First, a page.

, October 2001
"Naxos Historical, an ever-expanding and invaluable budget line of great recordings from past eras, has put us in its debt by issuing two anthologies of early Moiseiwitsch performances restored by the respected sound engineer Ward Marston. Classical music lovers and collectors of vinyl discs may well know Moiseiwitsch from his later work on EMI and American Capitol LPs which were made at a time when the pianist was past his prime, though still radiating an exquisitely civilized old-world sensibility. The material on the Naxos CDs brings to light much rarer material, most of it from the late '20s to the early '40s, and they elucidate what refined musicianship Moiseiwitsch commanded in his maturity.
All of Moiseiwitsch's exemplary qualities are readily apparent in his performance of Brahms' Variations and Fugue on a Theme by Handel. In Variation 8, for example, we delight in the swiftest and most meticulous little fluttering, ornamental flourishes and note that though the pianist plays with as clean and even a touch as we can possibly imagine, he achieves this supreme control without any loss of character in the music. This evenness of touch is accomplished without any loss of variety either: in Variation 12, the notes almost seem to be plucked rather than struck. Here, and elsewhere in this performance, quite literally every note counts. In Variation 15, one recognizes the intuitive sense of timing of which he was proud, for the episode possesses marvelously vivacious rhythmic character without any sense of exaggeration. The rhythmic life of the music seems innate, not applied. Variation 22 offers examples of manual dexterity that cede both a breath-taking shimmering surface as well as layering of shading underneath. And the final fugue does not merely explore the structural form in a bold or academic way, but offers almost all the colour that one hears from the bells ringing at the Great Gate of Kiev in Mussorgsky's Pictures at an Exhibition...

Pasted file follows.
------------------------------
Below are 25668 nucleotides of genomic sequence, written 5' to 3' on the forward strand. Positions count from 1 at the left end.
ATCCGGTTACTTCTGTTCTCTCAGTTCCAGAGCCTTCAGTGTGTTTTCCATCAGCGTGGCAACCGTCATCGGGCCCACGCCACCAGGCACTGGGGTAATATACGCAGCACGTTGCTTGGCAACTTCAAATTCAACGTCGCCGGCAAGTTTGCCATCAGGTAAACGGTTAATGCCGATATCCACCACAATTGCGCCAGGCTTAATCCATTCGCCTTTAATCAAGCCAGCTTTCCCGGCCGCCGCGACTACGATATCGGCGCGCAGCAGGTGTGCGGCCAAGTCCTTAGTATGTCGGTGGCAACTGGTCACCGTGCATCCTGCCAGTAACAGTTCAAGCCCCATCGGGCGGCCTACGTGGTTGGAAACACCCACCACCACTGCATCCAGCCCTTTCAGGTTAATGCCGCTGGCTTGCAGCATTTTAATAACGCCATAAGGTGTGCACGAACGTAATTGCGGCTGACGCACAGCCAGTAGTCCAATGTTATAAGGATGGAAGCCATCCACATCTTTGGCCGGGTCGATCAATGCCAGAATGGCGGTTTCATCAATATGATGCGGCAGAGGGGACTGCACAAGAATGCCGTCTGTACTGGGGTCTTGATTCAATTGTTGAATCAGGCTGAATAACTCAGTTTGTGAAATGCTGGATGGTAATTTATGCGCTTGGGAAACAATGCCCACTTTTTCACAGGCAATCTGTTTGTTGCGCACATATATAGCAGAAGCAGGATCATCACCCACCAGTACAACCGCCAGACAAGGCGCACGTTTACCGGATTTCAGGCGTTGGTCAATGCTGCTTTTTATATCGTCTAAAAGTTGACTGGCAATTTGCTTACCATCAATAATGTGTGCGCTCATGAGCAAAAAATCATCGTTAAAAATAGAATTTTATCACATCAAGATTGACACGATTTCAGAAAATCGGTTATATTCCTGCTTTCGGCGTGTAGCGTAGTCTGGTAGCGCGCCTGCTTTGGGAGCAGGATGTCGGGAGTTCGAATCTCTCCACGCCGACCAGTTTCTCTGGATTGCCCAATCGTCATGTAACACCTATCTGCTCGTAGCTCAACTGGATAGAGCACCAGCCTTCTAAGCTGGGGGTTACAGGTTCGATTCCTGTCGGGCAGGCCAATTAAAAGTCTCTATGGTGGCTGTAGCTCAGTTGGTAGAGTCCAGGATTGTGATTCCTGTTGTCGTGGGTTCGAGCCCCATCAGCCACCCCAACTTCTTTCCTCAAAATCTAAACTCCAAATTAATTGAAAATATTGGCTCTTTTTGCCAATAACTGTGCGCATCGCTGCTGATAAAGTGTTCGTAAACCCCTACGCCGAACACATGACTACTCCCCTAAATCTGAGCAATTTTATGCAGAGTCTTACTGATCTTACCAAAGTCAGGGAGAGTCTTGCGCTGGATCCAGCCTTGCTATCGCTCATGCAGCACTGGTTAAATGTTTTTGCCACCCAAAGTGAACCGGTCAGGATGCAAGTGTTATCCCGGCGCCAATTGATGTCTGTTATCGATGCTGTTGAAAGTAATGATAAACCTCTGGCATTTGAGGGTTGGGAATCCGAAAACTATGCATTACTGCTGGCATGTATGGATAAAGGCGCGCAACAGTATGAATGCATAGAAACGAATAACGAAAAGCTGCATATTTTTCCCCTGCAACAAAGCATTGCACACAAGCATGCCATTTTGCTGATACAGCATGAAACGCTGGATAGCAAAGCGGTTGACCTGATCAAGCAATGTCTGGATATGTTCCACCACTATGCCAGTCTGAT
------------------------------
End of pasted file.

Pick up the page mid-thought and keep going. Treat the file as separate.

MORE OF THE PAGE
Miracles abound -- and there's inadequate space to comment on them. Just listen to the utter clarity and naturally breathing rubato of the Schumann Kinderszenen here and you will, I am sure, share my enthusiasm."